Despite the possibility of Michael Bradley and John Anthony Brooks still being injured, Jürgen Klinsmann still has a lot of new options for the United States Men’s National Team’s October World Cup qualifiers.
A prudent decision for the future success of the USMNT is for Klinsmann to start many of the proven players who he has chosen to snub in the past, but he should fill the rest of the roster with new players that need to be given experience.
The math on this is simple; Klinsmann has 11 starting line-ups spots that he can reserve for some of the more-experienced American players who he has chosen to not use, and he has 12 roster spots for the new talents in American soccer.
The other alternative is to use the same roster outlined above but start the new players.
If Klinsmann wants to start more-proven players, then this is a topic that can be discussed with specificity.
For example, Klinsmann could start Brad Guzan in goal with Jonathan Spector at right back, Shane O’Neill and Michael Orozco at center back, and Eric Lichaj at left back.
In front of them, Klinsmann can start Geoff Cameron as a defensive midfielder with Joe Benny Corona, Benny Feilhaber, and Mix Diskerud as a line of three attacking midfielders.
Up top, Klinsmann could start Juan Agudelo (if he’s healthy) or Terrence Boyd with Aron Jóhannsson.
The line-up proposed above leaves 11 or 12 roster spots open for Klinsmann, depending on the health of Agudelo.
Starting in the defense, the obvious names are DeAndre Yedlin, Chris Klute, and Andrew Farrell.
This leaves eight or nine roster spots (depending on whether or not Agudelo is healthy) for goalkeepers, midfielders, and forwards.
If there are eight roster spots, calling up Nick Rimando and some other goalkeeper like Clint Irwin, Dan Kennedy, Sean Johnson, Luis Robles, or Tally Hall leaves six more roster spots to fill.
For the final six roster spots, Perry Kitchen as a defensive midfielder, Amobi Okugo as a center back and defensive midfielder, Benji Joya as a midfielder who plays as an attacking midfielder or as a box-to-box midfielder, José Villarreal as a forward or attacking midfielder, Joe Gyau as a winger or forward, and Freddy Adu as midfielder or forward (it’s time for Klinsmann to check in with Adu).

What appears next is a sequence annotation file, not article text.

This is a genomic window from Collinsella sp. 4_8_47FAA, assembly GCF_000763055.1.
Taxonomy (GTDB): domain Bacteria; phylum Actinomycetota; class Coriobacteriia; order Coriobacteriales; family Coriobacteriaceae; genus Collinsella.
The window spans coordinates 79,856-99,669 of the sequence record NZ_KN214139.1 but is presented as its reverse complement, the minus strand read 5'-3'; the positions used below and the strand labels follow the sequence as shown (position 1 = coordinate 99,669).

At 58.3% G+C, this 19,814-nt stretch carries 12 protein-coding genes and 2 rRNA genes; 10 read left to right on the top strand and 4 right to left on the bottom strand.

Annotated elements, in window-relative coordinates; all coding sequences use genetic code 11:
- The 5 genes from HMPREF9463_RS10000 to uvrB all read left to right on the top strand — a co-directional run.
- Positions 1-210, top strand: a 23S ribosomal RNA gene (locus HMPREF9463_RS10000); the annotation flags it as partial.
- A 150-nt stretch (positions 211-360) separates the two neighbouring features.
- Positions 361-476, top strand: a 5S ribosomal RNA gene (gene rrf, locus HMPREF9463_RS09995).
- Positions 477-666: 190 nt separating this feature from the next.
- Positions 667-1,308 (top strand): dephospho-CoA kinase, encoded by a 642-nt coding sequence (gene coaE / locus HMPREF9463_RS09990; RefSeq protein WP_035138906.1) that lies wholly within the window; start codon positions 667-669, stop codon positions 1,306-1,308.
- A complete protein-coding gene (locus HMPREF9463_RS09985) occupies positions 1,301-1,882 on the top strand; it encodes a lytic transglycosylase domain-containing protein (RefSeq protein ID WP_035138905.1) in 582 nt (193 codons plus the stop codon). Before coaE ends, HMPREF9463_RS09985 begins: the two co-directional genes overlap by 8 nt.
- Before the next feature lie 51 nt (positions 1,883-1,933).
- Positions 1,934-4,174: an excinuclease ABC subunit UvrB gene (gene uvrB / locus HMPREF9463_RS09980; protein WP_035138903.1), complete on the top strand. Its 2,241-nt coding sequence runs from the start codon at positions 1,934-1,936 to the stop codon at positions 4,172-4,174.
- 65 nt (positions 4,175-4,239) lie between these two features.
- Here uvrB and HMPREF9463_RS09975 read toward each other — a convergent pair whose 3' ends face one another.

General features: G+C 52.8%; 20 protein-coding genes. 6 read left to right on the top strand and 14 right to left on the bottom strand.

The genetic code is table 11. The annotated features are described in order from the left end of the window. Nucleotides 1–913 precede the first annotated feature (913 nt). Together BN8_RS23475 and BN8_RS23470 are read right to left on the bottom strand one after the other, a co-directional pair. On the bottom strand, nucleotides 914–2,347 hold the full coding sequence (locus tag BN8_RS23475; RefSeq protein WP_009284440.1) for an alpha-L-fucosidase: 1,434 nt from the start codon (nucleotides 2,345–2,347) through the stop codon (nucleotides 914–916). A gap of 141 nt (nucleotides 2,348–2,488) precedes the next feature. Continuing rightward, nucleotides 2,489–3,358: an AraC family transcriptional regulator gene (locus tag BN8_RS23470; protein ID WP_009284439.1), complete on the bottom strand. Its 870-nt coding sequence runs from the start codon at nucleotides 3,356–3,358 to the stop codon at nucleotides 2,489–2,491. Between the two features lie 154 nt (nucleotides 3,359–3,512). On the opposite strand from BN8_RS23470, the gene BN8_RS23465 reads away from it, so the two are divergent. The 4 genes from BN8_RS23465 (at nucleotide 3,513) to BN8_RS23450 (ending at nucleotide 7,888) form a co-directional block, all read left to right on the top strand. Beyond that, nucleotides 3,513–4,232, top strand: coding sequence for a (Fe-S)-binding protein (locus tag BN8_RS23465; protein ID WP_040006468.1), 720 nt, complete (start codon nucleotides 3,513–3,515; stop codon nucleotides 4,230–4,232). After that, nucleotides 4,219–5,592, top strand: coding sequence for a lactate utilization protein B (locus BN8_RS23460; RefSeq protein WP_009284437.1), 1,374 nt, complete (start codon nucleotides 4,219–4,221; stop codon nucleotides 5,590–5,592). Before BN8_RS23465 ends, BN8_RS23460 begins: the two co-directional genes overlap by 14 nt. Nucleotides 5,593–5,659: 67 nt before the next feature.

The roster proposed above includes three goalkeepers, four outside backs, four center backs, four forwards, five attacking midfielders, three defensive or box-to-box midfielders (plus Shane O’Neill and Geoff Cameron).
To be clear, the USMNT could start the following fairly-experienced XI below:
Guzan; Spector, O’Neill, Orozco, Lichaj; Cameron; Corona, Feilhaber, Diskerud; Agudelo/Boyd, Jóhannsson.
On the bench, the USMNT would have the following players available:
Rimando, Irwin/Kennedy/Robles/S. Johnson/Hall, Yedlin, Klute, Farrell, Kitchen, Okugo, Joya, Villarreal, Gyau, Adu.
Starting Guzan in goal with Spector, O’Neill, Orozco, and Lichaj forming the Back Four should be a strong enough defense to win or at least they should be strong enough to win.
In front of them, Cameron as a defensive midfielder behind a line of three attacking midfielders (Corona, Feilhaber, Diskerud) should be a midfield with a strong defender and good passer patrolling the back with three creative midfielders helping the United States to maintain possession and set up goals.
Up top, Agudelo or Boyd with Jóhannsson is a potent young strike force who at the very least should cause problems for all but the very best of international defenders.
These forwards still have room to improve, but all three of them are real threats on the international level. There is no reason to think that they aren’t capable of easily scoring against CONCACAF opposition unless they simply don’t receive enough service.
Something similar to the roster and starting line-up proposed in this article combines the best of both worlds for the United States Men’s National Team: more-experienced players that Klinsmann hasn’t favored as starters with new talents who can gain experience and help to strengthen the national team.
On the other hand, if Klinsmann wanted to use mainly new and/or younger players, then he could start the following XI:
Guzan; Yedlin, Farrell, O’Neill, Klute; Cameron, Joya; Adu, Feilhaber, Corona; Agudelo/Boyd/Jóhannsson.
What Jürgen Klinsmann really needs to learn is whether or not he’s been using the best players and if the new talents or some of the out of favor talents can improve the ability of the USMNT to better compete or win at the highest level against better national teams.
The coach of the United States enjoys using the metaphor about tossing players into the cold water, and with the 2014 World Cup approaching next summer, it’s time to see who the best American soccer players are and prepare them for the big stage.